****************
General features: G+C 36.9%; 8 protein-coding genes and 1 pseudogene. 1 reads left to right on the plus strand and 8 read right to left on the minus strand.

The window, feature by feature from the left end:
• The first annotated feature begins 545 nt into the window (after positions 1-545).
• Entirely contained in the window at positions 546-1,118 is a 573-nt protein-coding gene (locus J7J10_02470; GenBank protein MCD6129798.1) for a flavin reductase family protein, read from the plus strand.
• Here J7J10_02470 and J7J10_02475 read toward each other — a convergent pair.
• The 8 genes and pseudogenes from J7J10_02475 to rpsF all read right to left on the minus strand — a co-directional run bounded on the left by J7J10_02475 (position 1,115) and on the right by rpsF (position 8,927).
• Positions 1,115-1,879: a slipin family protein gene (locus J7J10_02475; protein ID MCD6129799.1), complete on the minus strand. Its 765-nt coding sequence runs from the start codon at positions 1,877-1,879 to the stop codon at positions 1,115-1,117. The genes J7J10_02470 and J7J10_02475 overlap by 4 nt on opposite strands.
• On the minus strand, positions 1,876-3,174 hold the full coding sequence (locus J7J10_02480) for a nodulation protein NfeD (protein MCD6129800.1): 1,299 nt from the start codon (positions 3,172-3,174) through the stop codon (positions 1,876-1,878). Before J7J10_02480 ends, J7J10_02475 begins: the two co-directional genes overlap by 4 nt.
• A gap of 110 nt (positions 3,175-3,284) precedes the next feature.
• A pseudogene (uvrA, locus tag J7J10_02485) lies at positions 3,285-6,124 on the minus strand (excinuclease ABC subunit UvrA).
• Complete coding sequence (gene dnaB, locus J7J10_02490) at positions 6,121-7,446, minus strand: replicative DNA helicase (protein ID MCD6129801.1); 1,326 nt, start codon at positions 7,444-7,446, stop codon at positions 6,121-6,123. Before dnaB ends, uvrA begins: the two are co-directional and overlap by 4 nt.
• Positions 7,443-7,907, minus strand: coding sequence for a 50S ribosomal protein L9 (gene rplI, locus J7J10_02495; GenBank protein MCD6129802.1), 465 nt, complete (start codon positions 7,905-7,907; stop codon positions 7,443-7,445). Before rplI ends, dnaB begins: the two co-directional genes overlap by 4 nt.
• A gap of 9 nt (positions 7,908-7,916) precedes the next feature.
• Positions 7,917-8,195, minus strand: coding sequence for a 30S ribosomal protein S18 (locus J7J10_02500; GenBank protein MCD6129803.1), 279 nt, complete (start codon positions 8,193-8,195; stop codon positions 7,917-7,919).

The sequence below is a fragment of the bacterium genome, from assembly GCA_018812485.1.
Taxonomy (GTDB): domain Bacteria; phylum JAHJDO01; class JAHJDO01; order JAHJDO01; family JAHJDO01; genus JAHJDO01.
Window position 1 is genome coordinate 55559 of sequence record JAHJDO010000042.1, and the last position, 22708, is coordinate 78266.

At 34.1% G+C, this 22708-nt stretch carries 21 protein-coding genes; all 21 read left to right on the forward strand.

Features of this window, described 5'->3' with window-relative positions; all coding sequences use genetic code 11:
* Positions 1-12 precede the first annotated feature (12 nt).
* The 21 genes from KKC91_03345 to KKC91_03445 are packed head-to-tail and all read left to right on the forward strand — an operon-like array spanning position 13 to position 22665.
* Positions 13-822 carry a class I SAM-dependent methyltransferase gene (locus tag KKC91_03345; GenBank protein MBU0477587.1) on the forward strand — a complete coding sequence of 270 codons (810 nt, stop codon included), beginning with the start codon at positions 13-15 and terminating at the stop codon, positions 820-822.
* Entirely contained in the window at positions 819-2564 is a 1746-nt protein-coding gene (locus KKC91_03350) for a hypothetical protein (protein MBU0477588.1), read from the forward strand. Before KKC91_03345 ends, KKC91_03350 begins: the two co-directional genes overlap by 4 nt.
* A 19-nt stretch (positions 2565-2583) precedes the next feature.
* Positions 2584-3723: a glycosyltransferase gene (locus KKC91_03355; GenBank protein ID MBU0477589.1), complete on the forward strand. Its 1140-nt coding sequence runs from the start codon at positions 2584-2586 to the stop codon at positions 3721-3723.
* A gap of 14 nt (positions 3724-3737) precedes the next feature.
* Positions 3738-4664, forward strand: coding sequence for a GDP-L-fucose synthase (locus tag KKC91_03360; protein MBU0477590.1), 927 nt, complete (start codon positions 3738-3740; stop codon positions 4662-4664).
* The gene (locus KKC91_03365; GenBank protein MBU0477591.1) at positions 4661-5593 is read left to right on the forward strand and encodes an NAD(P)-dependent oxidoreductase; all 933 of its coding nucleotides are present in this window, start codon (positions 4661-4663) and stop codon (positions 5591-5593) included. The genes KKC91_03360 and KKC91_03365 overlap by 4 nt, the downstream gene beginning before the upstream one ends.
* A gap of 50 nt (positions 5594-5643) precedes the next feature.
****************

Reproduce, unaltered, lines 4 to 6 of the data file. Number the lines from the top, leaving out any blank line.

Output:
• Entirely contained in the window at positions 546-1,118 is a 573-nt protein-coding gene (locus J7J10_02470; GenBank protein MCD6129798.1) for a flavin reductase family protein, read from the plus strand.
• Here J7J10_02470 and J7J10_02475 read toward each other — a convergent pair.
• The 8 genes and pseudogenes from J7J10_02475 to rpsF all read right to left on the minus strand — a co-directional run bounded on the left by J7J10_02475 (position 1,115) and on the right by rpsF (position 8,927).